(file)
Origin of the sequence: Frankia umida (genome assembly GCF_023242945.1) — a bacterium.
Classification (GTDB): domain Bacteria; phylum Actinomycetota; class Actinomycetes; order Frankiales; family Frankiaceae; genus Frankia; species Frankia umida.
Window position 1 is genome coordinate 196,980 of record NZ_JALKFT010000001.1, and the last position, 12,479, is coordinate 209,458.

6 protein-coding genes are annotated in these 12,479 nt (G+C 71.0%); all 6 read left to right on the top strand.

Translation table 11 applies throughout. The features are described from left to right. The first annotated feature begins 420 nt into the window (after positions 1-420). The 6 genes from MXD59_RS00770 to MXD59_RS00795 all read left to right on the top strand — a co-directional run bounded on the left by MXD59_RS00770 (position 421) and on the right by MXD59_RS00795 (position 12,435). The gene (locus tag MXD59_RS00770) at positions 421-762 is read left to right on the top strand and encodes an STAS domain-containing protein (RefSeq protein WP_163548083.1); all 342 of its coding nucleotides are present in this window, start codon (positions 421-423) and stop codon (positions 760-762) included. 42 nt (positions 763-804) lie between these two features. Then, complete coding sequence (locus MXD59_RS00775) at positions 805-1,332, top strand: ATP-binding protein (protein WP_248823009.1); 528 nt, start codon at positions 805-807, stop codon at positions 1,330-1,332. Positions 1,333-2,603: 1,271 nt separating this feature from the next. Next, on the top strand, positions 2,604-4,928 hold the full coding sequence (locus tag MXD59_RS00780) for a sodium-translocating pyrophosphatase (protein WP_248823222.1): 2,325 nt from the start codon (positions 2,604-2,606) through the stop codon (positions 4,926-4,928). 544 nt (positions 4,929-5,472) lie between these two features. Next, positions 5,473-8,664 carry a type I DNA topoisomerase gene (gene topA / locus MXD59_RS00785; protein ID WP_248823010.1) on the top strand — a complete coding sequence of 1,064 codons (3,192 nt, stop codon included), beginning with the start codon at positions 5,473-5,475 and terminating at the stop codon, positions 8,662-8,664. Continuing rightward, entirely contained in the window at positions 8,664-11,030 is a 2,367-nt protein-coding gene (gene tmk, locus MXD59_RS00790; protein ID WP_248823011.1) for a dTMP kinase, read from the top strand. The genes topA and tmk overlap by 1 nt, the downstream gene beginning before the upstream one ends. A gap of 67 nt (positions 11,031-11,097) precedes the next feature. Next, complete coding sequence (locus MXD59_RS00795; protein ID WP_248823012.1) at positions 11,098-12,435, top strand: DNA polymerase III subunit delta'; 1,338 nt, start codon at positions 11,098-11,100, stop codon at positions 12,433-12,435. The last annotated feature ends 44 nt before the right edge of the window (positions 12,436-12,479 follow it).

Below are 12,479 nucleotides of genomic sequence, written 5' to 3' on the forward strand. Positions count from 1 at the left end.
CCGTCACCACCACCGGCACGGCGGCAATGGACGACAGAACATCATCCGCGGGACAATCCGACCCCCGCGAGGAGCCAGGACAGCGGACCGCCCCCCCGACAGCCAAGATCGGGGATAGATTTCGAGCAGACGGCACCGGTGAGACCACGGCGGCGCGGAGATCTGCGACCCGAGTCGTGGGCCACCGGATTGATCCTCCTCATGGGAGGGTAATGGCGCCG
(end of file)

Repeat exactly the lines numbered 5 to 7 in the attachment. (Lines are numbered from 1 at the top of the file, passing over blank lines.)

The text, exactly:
Translation table 11 applies throughout. The features are described from left to right. The first annotated feature begins 420 nt into the window (after positions 1-420). The 6 genes from MXD59_RS00770 to MXD59_RS00795 all read left to right on the top strand — a co-directional run bounded on the left by MXD59_RS00770 (position 421) and on the right by MXD59_RS00795 (position 12,435). The gene (locus tag MXD59_RS00770) at positions 421-762 is read left to right on the top strand and encodes an STAS domain-containing protein (RefSeq protein WP_163548083.1); all 342 of its coding nucleotides are present in this window, start codon (positions 421-423) and stop codon (positions 760-762) included. 42 nt (positions 763-804) lie between these two features. Then, complete coding sequence (locus MXD59_RS00775) at positions 805-1,332, top strand: ATP-binding protein (protein WP_248823009.1); 528 nt, start codon at positions 805-807, stop codon at positions 1,330-1,332. Positions 1,333-2,603: 1,271 nt separating this feature from the next. Next, on the top strand, positions 2,604-4,928 hold the full coding sequence (locus tag MXD59_RS00780) for a sodium-translocating pyrophosphatase (protein WP_248823222.1): 2,325 nt from the start codon (positions 2,604-2,606) through the stop codon (positions 4,926-4,928). 544 nt (positions 4,929-5,472) lie between these two features. Next, positions 5,473-8,664 carry a type I DNA topoisomerase gene (gene topA / locus MXD59_RS00785; protein ID WP_248823010.1) on the top strand — a complete coding sequence of 1,064 codons (3,192 nt, stop codon included), beginning with the start codon at positions 5,473-5,475 and terminating at the stop codon, positions 8,662-8,664. Continuing rightward, entirely contained in the window at positions 8,664-11,030 is a 2,367-nt protein-coding gene (gene tmk, locus MXD59_RS00790; protein ID WP_248823011.1) for a dTMP kinase, read from the top strand. The genes topA and tmk overlap by 1 nt, the downstream gene beginning before the upstream one ends. A gap of 67 nt (positions 11,031-11,097) precedes the next feature. Next, complete coding sequence (locus MXD59_RS00795; protein ID WP_248823012.1) at positions 11,098-12,435, top strand: DNA polymerase III subunit delta'; 1,338 nt, start codon at positions 11,098-11,100, stop codon at positions 12,433-12,435. The last annotated feature ends 44 nt before the right edge of the window (positions 12,436-12,479 follow it).

Below are 12,479 nucleotides of genomic sequence, written 5' to 3' on the forward strand. Positions count from 1 at the left end.
CCGTCACCACCACCGGCACGGCGGCAATGGACGACAGAACATCATCCGCGGGACAATCCGACCCCCGCGAGGAGCCAGGACAGCGGACCGCCCCCCCGACAGCCAAGATCGGGGATAGATTTCGAGCAGACGGCACCGGTGAGACCACGGCGGCGCGGAGATCTGCGACCCGAGTCGTGGGCCACCGGATTGATCCTCCTCATGGGAGGGTAATGGCGCCG